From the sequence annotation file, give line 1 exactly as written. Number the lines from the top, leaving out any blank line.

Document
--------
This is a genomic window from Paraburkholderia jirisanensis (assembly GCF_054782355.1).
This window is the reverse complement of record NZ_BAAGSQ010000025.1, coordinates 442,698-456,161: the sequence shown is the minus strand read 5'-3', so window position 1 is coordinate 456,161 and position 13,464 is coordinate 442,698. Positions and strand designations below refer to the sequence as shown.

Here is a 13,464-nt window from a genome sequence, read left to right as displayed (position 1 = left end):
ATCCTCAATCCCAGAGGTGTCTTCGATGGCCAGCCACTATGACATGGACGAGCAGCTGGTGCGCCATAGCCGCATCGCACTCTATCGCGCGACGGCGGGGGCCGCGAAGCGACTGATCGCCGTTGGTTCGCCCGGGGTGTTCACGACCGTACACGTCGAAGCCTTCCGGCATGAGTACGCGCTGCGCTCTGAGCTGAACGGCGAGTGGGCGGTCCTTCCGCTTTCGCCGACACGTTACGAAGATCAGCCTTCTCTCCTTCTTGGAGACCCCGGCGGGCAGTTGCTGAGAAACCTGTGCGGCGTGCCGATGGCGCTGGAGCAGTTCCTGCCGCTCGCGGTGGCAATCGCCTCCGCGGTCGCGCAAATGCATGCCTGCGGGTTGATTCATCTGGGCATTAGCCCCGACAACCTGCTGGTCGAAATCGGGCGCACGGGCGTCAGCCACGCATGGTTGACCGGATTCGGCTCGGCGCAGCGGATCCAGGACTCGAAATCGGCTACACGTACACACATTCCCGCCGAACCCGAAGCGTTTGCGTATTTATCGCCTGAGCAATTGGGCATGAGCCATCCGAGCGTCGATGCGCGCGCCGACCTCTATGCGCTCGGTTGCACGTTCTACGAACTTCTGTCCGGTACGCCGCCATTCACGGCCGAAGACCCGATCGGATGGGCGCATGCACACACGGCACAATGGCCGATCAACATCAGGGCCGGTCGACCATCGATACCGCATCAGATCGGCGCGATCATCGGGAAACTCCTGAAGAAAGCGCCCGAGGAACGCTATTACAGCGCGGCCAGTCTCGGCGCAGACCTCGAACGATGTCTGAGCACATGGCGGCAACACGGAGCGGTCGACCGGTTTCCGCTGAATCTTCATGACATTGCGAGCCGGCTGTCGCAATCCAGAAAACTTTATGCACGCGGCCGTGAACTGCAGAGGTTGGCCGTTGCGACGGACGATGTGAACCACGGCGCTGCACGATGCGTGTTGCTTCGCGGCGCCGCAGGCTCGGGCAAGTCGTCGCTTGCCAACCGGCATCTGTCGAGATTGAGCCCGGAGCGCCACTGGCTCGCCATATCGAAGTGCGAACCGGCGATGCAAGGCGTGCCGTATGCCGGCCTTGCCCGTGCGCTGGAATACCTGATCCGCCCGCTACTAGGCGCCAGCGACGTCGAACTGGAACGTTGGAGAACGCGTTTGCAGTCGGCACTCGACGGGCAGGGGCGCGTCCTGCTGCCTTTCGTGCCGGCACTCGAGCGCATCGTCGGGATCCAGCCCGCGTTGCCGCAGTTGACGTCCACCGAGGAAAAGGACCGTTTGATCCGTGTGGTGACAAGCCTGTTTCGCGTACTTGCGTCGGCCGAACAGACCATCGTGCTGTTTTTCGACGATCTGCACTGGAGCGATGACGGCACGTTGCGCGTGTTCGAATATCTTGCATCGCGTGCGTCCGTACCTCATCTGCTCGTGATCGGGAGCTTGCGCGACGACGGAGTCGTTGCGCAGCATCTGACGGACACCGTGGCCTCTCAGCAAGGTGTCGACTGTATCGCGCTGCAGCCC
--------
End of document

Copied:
This is a genomic window from Paraburkholderia jirisanensis (assembly GCF_054782355.1).